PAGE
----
On the steps of the new home of the NSW Department of Regional NSW – the CB Newling Building at Armidale – New England Conservatorium of Music Administration Officer Nicky Price, left, Program Manager Corinne Arter, CEO Chris Clark, Deputy Premier John Barilaro, Friends of the Old Teachers’ College Graham Wilson OAM, Premier Gladys Berejiklian, Northern Tablelands MP Adam Marshall, NSW Crown Lands Group Leader Rodney O’Brien, Archivist Bill Oates and Education Minister Sarah Mitchell.
Friday, 29 January 2021
100 jobs coming to Armidale | Makeover for iconic building
THE C.B. Newling Building, better known as the Old Armidale Teachers’ College, has been announced today as the new home of the Department of Regional NSW, bringing around 100 new full-time job to the city.
Member for Northern Tablelands Adam Marshall was joined by Premier Gladys Berejiklian, Deputy Premier John Barilaro and Minister for Education Sarah Mitchell today for the announcement, which will see the iconic Armidale building also house a range of other government agencies following a major revamp.
Mr Barilaro said $2 million would be spent on initial works to establish and prepare the State Heritage-listed building as one of four locations for the Department of Regional NSW.
“Regional communities have individual needs and unique challenges and with a rising number of businesses and people moving to the regions, it’s more important than ever that NSW Government staff have a significant presence in the bush,” Mr Barilaro said.
“More than three quarters of the department’s staff are already based in the regions, living and working in the communities they serve and these new jobs and the work created by the establishment of the new hub will provide a massive local economic boost.”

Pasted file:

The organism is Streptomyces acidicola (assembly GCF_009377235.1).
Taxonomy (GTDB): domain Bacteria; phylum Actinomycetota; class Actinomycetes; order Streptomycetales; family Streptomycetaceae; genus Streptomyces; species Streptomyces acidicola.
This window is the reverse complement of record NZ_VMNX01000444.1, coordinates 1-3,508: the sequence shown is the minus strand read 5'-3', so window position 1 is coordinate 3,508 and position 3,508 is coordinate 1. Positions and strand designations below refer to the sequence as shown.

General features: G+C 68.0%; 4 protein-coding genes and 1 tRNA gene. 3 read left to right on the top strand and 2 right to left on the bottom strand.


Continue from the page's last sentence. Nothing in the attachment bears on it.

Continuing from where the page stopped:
Mr Marshall welcomed the announcement, after strongly advocating for the Old Teacher’s College to become the Department’s new home since the middle of last year and said the location would provide plenty of office space, good access and great digital connectivity.
“Armidale’s business community has been buzzing since the department was formed and today’s announcement will give the region even more confidence that the NSW Government will deliver the services and infrastructure that we need,” Mr Marshall said.
“Around 100 new full-time and high-paying jobs will provide a huge shot in the arm to the local economy and community.
“This is the best possible outcome for the preservation of the heritage listed building, which has suffered for decades through lack of expenditure and maintenance – it will breathe new life into this grand old dame of the city.
“We will have staff based here who understand the issues affecting towns like Armidale and know the local challenges and benefits of regional life and they will be in a position to help deliver the support, infrastructure and programs that communities like ours need.”
Mr Marshall said the decision meant the historic Old Teacher’s College would receive much-needed maintenance and modern amenity upgrades it needed, while also ensuring it was preserved for future generations.
“The only tenant this grand old building has had since the University of New England walked away in 2018 has been the New England Conservatorium of Music and I am pleased that it will once again be put to good use and receive the attention it deserves,” Mr Marshall said.
“The best way to properly preserve a building of this ilk is to have it utilised and with a major government department based there, alongside the Conservatorium, there will be more impetus to not only keep the facility in working order, but also lift amenities up to the standard expected of a modern workplace.
“I cannot wait to see the improvement works get underway and welcome the new staff to our region.”